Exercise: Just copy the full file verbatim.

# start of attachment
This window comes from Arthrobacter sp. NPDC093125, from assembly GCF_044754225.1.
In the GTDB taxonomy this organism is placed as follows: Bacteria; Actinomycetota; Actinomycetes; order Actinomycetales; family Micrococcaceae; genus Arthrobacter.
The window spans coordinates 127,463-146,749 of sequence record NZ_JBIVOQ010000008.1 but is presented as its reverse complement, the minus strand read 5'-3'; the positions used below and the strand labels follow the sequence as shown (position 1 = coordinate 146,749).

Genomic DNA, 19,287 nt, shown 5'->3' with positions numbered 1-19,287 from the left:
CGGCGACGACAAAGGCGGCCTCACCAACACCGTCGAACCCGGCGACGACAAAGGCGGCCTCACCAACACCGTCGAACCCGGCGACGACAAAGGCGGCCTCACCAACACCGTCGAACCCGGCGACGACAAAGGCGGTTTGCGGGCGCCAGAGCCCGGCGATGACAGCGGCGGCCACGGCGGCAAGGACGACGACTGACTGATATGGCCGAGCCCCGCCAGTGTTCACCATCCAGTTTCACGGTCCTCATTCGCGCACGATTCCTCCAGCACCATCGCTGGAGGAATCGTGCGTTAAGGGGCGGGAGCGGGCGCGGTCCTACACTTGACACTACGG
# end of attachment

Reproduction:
This window comes from Arthrobacter sp. NPDC093125, from assembly GCF_044754225.1.
In the GTDB taxonomy this organism is placed as follows: Bacteria; Actinomycetota; Actinomycetes; order Actinomycetales; family Micrococcaceae; genus Arthrobacter.
The window spans coordinates 127,463-146,749 of sequence record NZ_JBIVOQ010000008.1 but is presented as its reverse complement, the minus strand read 5'-3'; the positions used below and the strand labels follow the sequence as shown (position 1 = coordinate 146,749).

Genomic DNA, 19,287 nt, shown 5'->3' with positions numbered 1-19,287 from the left:
CGGCGACGACAAAGGCGGCCTCACCAACACCGTCGAACCCGGCGACGACAAAGGCGGCCTCACCAACACCGTCGAACCCGGCGACGACAAAGGCGGCCTCACCAACACCGTCGAACCCGGCGACGACAAAGGCGGTTTGCGGGCGCCAGAGCCCGGCGATGACAGCGGCGGCCACGGCGGCAAGGACGACGACTGACTGATATGGCCGAGCCCCGCCAGTGTTCACCATCCAGTTTCACGGTCCTCATTCGCGCACGATTCCTCCAGCACCATCGCTGGAGGAATCGTGCGTTAAGGGGCGGGAGCGGGCGCGGTCCTACACTTGACACTACGG